CUSD Measure S Parcel Tax: Argument Against

In the previous post, we reviewed the ballot argument for Measure S, and its rebuttal. Here we look at the argument for the measure, and its rebuttal. See this post for an overview of CUSD’s latest parcel tax request.

Arguments Against Measure S
Cabrillo Unified School District wants another $875 from local homeowners with this proposed tax. Worse yet, they plan to spend the money on operating expenses. Will they ask for more when this tax expires? What do you think?

The argument is referring to the total run of the proposed parcel tax: $175/year for five years is $875.

The school district pleads poverty, but what do its financial reports show?

Data from
1993-4 2003-4 Increase (%)
Revenue (in $millions) 14.1 23.5 66
Number of Students (ADA) 3430 3600 5
Books,Supplies/Student ($) 184 215 17
Employee Salaries, Benefits
(in $millions)
11.7 20.4 74

Inflation over that time was just 27%. And in 1994, we still had school buses!

These numbers are correct, though the urban CPI increase in the SF Bay Area is a more appropriate figure for inflation, and is 34% rather than 27%. The share of revenue going to employee expenses has risen over time, and is due at least in part to higher benefit costs–especially for health care.

Ten years ago, voters gave the school district a $35 million bond for an “urgently needed” middle school. We’re still waiting for it.

Much of the 1996 Measure K bond money has been spent on facilities improvements at all the CUSD sites, including the middle school, and the middle school rebuild is finally under way. It’s true that a new middle school was an explicit goal of Measure K, and that it appears that it will ultimately have taken 15 years from the passage of the bond to complete the middle school.

On the hand, the urgency of the new middle school was substantially reduced as enrollment unexpectedly shrank, and the barriers to spending the parcel tax proceeds are much lower than those to building a new school.

Throwing more money at this district will make things worse, not better.

Local taxpayers already fund students generously ($4427 here versus $2115 statewide, in local taxes per student, 2003-4). And if the district ever gets around to spending its $35 million bond money, we’ll pay for that, too.

Much of the bond has in fact been spent on facilities improvements, and we’re paying for the entire bond regardless. Because much of our school funding comes from the state general fund, local taxes per student is not a particularly useful statistic.

Tell them: Enough is enough.


/s/ Donald F. Pettengill, March 17, 2006, Treasurer, Coastside Citizens for Good Government

Rebuttal to Arguments Against

Like anything else, if we want great schools, we have to invest in them.

Our opponent is right + operating a school district costs more today than in 1993. Years of cutbacks in state funding in the face of rising costs continue to challenge our local schools financially.

Actually, district revenue per student has more than kept pace with increasing costs (ie inflation). Funding may not be adequate, but it has kept pace with costs.

Proponents of Measure S argue separately that health benefit costs have risen faster than overall inflation, and additionally that district revenue has fallen compared to anticipated revenue, if not compared to actual historical revenue.

Funding formulas based on geographics mean that Coastside schools receive less funding than the statewide average and 30-50% less than wealthier districts over the hill. Consequently, our schools struggle to retain experienced teachers and support excellent academics. Coastside schools nonetheless are moving in the right direction.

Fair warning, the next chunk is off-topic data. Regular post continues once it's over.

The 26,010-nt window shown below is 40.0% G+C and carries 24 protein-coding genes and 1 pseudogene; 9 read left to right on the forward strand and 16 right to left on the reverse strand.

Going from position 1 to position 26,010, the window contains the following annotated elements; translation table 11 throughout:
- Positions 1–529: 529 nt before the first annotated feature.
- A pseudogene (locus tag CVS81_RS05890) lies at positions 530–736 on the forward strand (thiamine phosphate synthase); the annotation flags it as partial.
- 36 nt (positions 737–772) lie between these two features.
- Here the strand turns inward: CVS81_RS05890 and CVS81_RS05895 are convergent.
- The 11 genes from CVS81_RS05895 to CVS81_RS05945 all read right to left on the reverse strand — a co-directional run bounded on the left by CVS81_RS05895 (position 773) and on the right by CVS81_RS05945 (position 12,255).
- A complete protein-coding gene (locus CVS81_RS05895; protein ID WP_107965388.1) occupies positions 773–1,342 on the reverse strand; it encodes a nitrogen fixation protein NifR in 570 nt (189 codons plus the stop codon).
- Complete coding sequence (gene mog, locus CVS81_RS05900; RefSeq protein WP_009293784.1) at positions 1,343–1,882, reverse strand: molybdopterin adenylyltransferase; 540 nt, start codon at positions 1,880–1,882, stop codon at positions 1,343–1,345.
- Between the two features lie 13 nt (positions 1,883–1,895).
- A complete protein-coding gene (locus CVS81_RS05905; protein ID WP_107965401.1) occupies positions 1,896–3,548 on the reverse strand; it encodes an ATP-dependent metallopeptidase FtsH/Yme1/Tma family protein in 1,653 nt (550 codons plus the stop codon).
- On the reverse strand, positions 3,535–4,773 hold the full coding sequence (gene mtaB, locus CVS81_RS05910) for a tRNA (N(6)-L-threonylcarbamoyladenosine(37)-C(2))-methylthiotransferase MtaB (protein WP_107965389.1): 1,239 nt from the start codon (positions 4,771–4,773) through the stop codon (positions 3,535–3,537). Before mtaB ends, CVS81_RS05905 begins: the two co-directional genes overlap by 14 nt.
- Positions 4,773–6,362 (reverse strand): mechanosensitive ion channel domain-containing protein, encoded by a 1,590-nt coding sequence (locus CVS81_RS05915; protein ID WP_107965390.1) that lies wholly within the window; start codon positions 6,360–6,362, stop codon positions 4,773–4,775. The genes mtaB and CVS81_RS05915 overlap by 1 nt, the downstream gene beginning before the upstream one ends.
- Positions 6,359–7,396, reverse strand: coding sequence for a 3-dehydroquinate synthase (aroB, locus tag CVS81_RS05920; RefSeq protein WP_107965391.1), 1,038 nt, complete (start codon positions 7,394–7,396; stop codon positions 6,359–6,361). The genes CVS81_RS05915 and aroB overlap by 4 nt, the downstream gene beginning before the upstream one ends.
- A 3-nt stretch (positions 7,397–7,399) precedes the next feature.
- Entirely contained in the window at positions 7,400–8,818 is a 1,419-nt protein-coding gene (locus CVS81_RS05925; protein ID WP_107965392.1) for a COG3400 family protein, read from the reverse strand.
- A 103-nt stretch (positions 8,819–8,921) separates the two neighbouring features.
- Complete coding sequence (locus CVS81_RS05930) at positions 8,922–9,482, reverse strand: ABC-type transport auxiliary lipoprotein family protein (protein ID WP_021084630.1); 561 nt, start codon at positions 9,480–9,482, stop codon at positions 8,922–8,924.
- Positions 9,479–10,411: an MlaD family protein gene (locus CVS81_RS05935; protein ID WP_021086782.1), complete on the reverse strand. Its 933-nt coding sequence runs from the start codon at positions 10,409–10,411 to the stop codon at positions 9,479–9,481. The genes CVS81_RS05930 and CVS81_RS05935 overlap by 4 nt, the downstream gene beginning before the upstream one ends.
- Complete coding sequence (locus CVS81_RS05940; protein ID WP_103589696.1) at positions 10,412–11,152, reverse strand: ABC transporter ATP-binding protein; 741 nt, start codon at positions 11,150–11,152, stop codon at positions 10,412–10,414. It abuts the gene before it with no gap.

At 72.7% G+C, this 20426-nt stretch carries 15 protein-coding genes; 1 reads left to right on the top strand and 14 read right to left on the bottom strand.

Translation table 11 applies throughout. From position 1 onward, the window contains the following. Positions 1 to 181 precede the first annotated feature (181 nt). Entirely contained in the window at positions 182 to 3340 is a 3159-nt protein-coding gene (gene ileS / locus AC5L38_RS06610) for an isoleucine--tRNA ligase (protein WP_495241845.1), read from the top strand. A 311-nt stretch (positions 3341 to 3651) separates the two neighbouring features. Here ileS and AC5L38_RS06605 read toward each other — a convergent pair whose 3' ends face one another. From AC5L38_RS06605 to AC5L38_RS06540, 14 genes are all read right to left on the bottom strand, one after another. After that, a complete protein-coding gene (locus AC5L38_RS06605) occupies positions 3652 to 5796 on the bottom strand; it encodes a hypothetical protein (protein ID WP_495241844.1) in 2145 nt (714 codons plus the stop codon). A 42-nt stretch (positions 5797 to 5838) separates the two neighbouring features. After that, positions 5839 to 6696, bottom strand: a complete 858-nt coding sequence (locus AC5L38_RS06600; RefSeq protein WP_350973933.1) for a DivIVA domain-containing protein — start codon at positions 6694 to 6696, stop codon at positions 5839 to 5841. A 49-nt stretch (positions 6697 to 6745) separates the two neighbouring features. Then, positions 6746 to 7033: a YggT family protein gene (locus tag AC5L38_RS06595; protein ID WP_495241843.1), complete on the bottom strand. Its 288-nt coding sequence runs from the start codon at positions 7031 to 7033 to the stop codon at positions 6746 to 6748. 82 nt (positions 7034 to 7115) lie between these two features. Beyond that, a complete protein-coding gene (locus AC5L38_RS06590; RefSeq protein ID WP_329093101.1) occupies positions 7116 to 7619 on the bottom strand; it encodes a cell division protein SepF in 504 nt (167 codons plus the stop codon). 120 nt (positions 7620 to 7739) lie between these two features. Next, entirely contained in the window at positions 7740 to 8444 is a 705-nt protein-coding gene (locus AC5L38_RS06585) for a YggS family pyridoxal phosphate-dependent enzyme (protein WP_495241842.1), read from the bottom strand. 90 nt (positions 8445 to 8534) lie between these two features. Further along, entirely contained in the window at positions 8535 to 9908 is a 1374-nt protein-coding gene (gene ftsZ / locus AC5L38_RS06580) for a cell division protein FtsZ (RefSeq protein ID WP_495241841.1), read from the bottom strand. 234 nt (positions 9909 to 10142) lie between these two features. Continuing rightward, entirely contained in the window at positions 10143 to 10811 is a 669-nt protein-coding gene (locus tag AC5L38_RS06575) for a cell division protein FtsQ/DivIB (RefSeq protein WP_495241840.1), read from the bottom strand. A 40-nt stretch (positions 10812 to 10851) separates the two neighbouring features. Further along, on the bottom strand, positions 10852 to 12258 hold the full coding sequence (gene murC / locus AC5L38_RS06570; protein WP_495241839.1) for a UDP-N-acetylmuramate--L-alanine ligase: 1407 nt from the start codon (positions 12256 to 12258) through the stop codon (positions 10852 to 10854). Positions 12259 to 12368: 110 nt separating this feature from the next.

CUSD receives about 92% of the average per-student funding across California unified school districts. The proposed tax will lift it to about 97% of average.

This figure may be misleading, though, because Bay Area living costs are considerably higher that the state average, and living costs (in the form of employee salaries and benefits) account for over 80% of the district’s operating budget. Additionally, when cost of living is taken into consideration, California ranks near the bottom of school funding nationwide, so the California average is not in itself a very ambitious target.

Groundbreaking for the new Cunha Middle School has begun.

A slight exaggeration. While a groundbreaking ceremony has been held, actual construction is not likely to begin for another year or so. However, architectural work is well under way, and it looks like the school will actually be built, albeit much later than originally planned.

Student performance is strong and demonstrates sustained improvement over the past six years in the Academic Performance Index (API), a statewide system for measuring scholastic achievement.

To ensure the academic excellence our students need to succeed in a competitive, demanding, and rapidly changing world, we need Measure S.

Measure S supports high-priority academic needs by focusing on excellent teachers, smaller class sizes, and basic and advanced academic programs, including additional classes in science, math, technology and literacy.

Independent annual audits will provide strict accountability. Measure S funds are controlled locally and cannot be taken by the state.

The bottom line + Measure S will help students meet and exceed high academic standards. That’s a goal we all can agree on.

Please Vote Yes on Measure S.

/s/ Lenny Mendonca March 24, 2006, Chair, Bay Area Economic Forum
/s/ Ellen Wright March 24, 2006, Former Chair, California Commission on Academic Standards
/s/ Jerry Trenter March 24, 2006, Science Teacher at Cunha Middle School
/s/ Charise McHugh March 24, 2006, President & CEO, Half Moon Bay Coastside Chamber of Commerce and Visitors’ Bureau
/s/ Kevin Lansing March 27, 2006, Senior Economist

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